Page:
Secretary of State Brandon Lewis will announce a £3m funding commitment from the UK Government today to help mark the Northern Ireland centenary next year.
Mr Lewis will formally launch the government's plans for the milestone at a Policy Exchange event in Belfast, as well as unveil the event's branding - Our Story in the Making: NI Beyond 100.
He will also outline further details regarding the centenary programme.
A document obtained by the BBC in October revealed that events could be held across the UK and further afield to mark the occasion.
DUP MP Sir Jeffrey Donaldson welcomed the forthcoming funding announcement and said it was right that UK Government supports the event.
Speaking ahead of today's launch, Mr Lewis said: "2021 marks 100 years since the creation of Northern Ireland, which paved the way for the formation of the United Kingdom as we know it today.
"We will use this opportunity to hear untold stories, to promote Northern Ireland on the world stage and to celebrate its people, culture, traditions and enterprise, and its vital contribution to the United Kingdom.
"This past year has not been easy but I believe we are seeing light at the end of the tunnel."
Mr Lewis added that the Government is planning an "exciting" programme to promote Northern Ireland's potential across the UK, and also internationally. "Next year is the time to shine a light on what makes Northern Ireland so special, and to look forward to a bright future," he concluded.
Sir Jeffrey, the DUP's Westminster leader, was said all centenary events are designed to be "inclusive".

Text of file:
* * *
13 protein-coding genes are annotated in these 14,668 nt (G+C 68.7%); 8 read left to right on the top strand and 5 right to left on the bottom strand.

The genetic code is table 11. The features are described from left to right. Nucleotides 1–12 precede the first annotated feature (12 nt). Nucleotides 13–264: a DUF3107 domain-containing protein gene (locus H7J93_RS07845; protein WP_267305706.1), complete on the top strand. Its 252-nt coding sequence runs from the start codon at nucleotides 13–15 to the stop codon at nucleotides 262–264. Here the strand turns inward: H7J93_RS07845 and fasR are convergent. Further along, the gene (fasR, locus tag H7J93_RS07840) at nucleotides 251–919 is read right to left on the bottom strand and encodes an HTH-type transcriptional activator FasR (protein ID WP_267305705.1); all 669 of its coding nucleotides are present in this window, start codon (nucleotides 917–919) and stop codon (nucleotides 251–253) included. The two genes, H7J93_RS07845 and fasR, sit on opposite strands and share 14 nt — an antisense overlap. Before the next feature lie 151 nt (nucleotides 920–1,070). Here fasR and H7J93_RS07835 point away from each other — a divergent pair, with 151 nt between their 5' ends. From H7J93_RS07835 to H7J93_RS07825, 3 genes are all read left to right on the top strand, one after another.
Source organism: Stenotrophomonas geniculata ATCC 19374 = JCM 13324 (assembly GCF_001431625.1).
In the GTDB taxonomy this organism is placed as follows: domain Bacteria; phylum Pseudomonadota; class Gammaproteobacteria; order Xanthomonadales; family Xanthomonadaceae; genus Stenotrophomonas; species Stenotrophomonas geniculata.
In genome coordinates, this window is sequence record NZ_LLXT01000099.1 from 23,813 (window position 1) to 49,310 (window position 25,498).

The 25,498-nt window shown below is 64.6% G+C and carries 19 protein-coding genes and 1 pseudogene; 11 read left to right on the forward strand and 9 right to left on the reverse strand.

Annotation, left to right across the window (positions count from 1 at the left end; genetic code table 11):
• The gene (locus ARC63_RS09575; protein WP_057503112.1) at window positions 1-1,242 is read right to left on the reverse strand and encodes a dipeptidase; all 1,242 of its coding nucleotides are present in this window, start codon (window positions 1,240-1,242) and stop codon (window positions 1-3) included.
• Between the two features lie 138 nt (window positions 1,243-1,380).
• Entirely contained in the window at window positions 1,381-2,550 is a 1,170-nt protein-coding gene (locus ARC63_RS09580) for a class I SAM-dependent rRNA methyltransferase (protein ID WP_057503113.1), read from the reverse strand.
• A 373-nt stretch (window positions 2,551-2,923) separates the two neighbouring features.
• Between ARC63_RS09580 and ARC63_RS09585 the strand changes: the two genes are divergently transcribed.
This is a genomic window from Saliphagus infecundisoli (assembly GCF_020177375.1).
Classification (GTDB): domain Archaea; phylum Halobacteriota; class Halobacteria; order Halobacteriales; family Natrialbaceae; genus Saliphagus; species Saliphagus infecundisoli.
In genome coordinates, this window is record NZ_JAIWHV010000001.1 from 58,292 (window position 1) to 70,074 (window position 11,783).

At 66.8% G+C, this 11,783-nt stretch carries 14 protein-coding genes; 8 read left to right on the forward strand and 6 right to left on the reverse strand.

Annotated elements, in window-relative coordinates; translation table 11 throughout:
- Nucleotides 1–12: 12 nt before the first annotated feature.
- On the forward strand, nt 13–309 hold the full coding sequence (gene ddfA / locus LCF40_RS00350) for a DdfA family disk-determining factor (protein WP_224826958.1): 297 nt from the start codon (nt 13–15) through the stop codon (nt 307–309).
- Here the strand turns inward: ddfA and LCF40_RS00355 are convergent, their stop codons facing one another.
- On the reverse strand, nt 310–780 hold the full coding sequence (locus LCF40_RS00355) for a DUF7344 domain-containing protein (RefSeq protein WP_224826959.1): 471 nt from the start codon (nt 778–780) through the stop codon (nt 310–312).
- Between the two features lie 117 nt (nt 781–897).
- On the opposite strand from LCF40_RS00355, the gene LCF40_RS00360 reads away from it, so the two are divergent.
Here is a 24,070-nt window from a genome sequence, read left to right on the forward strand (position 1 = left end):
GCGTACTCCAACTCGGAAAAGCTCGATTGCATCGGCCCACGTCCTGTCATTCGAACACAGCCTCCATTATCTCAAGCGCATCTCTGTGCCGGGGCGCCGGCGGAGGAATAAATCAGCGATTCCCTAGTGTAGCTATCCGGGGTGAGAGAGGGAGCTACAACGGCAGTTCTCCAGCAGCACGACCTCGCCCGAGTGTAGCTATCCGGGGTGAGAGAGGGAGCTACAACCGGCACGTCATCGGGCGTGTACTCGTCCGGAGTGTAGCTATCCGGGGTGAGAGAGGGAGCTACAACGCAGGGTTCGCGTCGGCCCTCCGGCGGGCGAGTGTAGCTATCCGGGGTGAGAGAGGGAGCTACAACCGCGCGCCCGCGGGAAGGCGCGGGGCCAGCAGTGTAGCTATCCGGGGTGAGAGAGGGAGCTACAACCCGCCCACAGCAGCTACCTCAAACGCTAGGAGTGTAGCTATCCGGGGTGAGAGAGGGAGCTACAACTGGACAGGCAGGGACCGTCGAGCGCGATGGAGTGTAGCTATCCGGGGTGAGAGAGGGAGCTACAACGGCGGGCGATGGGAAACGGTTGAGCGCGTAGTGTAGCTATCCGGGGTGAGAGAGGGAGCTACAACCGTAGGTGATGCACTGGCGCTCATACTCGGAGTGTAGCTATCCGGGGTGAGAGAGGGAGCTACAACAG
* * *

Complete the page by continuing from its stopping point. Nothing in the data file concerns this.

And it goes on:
"We welcome the forthcoming announcement by the Secretary of State of UK Government support for various events and initiatives to mark the centenary of Northern Ireland," he stated.
"We believe it is important to recognise this milestone in the history of Northern Ireland and its continuing relationship with the United Kingdom.
"It is right that the government supports these type of events and initiatives, which are designed to be inclusive and to encourage people to mark this special occasion in out history."
Last month, the government launched the Shared History Fund, making available £1m to support the engagement of a wide range of arts, heritage, voluntary, community and other non-profit organisations with the history of the centenary of Northern Ireland.
An Northern Ireland Office spokesperson said the Centenary Forum is meeting regularly, ensuring it listens to diverse perspectives as they create a bold and ambitious centenary programme.
However, neither Sinn Fein or the SDLP are taking part in the Centenary Forum.
The Northern Ireland Office has said that the forum provides an opportunity for a broad spectrum of people, including those from across the political parties, business, tourism and the voluntary and community sectors, to come together to help shape the delivery of the programme of events in order to mark this significant national anniversary.
The Historical Advisory Panel is also working to provide advice to the forum, and to the government, on the historical facts of the period, as well as seeking to encourage and support a deeper public awareness of the history of the centenary.